02/02/2022 - Permalink

Shropshire Council response to Levelling Up White Paper announcements

Related topics: Democracy / Economic growth

Responding to today’s announcements relating to the Levelling Up White Paper, Ed Potter, Shropshire Council’s Deputy Leader, and Cabinet member for economic growth, regeneration and planning, said:

“Shropshire Council is very disappointed that today’s announcements, as part of the Levelling Up White Paper, do not include any specific announcements for investment in the county.

“We are one of the lowest funded councils in the country and our rurality is not recognised in our funding. For example, we have the same population as Nottingham, are 42 times bigger, yet they have 10% more spending power than we do.

“But, once again, Shropshire has been overlooked and has missed out, and at the moment we feel overlooked, unrecognised, taken for granted and completely undervalued.

“Last year our three bids to the Levelling Up Fund – bidding for £60m for Craven Arms, Oswestry, and Shrewsbury – were unsuccessful. We also missed out on High Street Funding, even though we were held as an exemplar of good practice. And we had hoped to be invited to submit a County Deal, and we had been working on an ambitious programme of devolution and investment approaching £1bn.

“We feel there is a big urban metropolitan divide with rural areas such as Shropshire. West Midlands Mayor Andy Street has been given over £3bn to spend on infrastructure since coming to office, and we’ve just seen Wolverhampton has been chosen for even more as part of today’s announcement. We have contributed almost £200,000 to West Midlands Combined Authority and have had nothing in return.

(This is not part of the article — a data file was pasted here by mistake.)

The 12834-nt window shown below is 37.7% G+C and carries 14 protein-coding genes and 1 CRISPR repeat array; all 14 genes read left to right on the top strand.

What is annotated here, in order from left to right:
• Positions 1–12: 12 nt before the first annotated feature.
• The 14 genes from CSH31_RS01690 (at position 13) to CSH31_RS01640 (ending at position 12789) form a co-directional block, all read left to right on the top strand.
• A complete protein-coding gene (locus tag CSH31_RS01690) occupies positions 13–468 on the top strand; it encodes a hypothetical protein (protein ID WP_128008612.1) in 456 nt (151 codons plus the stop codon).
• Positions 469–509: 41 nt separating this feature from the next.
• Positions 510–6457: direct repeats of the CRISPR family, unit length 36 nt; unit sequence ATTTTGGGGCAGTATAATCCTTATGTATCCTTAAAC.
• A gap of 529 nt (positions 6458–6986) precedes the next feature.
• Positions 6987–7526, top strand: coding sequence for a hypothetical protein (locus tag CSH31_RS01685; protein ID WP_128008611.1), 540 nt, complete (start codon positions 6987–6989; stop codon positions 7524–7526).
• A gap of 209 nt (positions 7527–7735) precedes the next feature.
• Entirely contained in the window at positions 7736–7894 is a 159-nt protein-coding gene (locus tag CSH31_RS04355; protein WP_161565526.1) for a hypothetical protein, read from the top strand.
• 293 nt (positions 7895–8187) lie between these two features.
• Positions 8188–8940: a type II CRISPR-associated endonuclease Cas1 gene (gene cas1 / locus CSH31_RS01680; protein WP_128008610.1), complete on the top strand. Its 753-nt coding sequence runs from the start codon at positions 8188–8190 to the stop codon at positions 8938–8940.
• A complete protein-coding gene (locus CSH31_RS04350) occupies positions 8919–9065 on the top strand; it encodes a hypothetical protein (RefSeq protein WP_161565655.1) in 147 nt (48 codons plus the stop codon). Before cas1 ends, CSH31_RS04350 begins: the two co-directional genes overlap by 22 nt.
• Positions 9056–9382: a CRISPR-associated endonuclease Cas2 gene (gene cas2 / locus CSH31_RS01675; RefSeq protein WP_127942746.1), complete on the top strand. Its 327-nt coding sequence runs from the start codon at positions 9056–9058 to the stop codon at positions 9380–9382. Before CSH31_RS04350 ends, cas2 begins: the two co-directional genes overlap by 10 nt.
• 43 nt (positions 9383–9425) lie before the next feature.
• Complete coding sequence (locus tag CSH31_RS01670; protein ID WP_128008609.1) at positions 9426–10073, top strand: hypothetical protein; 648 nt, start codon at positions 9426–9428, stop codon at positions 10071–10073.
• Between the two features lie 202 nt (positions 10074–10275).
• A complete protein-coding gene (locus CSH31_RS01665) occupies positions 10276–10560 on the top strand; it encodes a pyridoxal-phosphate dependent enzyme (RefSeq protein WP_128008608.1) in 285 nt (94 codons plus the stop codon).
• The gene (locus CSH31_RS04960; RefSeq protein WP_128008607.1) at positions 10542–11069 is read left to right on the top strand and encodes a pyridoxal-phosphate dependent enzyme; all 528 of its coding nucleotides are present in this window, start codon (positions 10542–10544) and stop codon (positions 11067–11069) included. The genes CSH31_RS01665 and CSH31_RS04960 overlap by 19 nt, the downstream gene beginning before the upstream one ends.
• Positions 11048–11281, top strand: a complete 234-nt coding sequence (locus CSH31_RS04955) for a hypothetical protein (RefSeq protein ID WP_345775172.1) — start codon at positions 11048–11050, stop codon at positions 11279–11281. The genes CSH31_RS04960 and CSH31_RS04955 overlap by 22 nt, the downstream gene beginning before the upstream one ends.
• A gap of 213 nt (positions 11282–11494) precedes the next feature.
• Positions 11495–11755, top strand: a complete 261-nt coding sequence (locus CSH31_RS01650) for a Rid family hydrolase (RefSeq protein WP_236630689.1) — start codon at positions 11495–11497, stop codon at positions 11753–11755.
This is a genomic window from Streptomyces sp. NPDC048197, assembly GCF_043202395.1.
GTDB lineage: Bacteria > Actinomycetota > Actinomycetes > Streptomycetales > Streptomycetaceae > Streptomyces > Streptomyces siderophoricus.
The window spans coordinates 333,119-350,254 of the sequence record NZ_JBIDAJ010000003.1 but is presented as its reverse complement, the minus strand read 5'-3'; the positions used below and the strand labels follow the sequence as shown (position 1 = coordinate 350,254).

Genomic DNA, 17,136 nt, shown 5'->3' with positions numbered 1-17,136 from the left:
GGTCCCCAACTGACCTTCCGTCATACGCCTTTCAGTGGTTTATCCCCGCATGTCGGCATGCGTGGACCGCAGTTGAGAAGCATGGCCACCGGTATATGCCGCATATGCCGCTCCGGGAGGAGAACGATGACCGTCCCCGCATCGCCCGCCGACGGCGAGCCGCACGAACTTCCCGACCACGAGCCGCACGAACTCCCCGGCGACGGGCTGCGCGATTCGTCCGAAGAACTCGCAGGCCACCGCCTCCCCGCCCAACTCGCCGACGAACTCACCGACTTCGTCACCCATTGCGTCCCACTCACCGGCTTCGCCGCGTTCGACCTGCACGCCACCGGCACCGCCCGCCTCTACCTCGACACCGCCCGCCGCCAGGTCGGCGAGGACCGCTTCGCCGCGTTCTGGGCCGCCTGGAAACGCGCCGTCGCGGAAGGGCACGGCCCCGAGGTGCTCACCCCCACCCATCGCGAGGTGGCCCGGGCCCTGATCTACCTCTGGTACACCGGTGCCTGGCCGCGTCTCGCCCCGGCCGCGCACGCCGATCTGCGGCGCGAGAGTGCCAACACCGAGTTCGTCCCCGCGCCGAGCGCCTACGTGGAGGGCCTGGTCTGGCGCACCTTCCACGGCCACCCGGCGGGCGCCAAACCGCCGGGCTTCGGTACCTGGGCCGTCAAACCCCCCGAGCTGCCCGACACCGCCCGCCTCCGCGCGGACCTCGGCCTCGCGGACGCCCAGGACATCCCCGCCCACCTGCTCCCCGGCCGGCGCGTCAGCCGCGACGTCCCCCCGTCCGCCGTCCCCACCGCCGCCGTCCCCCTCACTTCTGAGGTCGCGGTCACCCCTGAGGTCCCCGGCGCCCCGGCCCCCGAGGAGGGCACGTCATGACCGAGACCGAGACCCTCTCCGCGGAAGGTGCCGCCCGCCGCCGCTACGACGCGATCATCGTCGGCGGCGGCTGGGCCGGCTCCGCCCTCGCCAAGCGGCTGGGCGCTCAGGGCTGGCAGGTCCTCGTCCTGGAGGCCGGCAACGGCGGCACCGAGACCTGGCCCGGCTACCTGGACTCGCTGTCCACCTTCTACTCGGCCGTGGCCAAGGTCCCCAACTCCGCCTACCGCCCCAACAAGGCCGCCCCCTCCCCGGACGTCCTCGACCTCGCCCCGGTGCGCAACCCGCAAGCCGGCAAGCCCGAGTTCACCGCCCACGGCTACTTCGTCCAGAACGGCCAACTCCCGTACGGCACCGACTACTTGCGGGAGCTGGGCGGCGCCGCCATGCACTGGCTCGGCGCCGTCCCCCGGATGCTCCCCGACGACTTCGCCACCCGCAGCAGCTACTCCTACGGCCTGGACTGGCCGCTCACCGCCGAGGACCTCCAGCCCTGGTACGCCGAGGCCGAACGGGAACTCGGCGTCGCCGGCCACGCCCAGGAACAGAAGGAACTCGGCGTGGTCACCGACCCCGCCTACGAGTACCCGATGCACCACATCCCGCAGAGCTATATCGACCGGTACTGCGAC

“The Union Connectivity Review by Sir Peter Hendy made scant reference to Shropshire and failed to recognise the importance of our road and rail connectivity to Wales, especially as Shropshire accounts for over half of the English / Welsh border. Likewise, the Strategic Rail Review failed to recognise the strategic role of Shropshire as a gateway to Wales, and being at the centre of Heart of Wales line between Manchester and Cardiff.

“We recognise that in many ways Shropshire is attractive, with a good quality of life, and  has many aspects we are all proud of. However, there are many people who are struggling to access affordable housing, have inadequate public transport and are looking for better quality jobs and opportunities to improve their skills. We also recognise that we have thousands of businesses who are striving to succeed, and with just a little additional support are ready to take the next big steps in their success and development.

“We will take a little time to reflect on this and decide what we think is in the best interests of Shropshire. We will continue to work with Shropshire MPs and local businesses leaders to lobby the Government for recognition of our needs and opportunities and the role we can play in the nation’s recovery from the pandemic recession and impacts of Brexit.

“Levelling Up was supposed to be different. The wealth of the UK is generated in places such as Shropshire, yet we have at least one hand, if not two, tied behind our backs. If Levelling Up does not address the structural challenges we face, then what will?”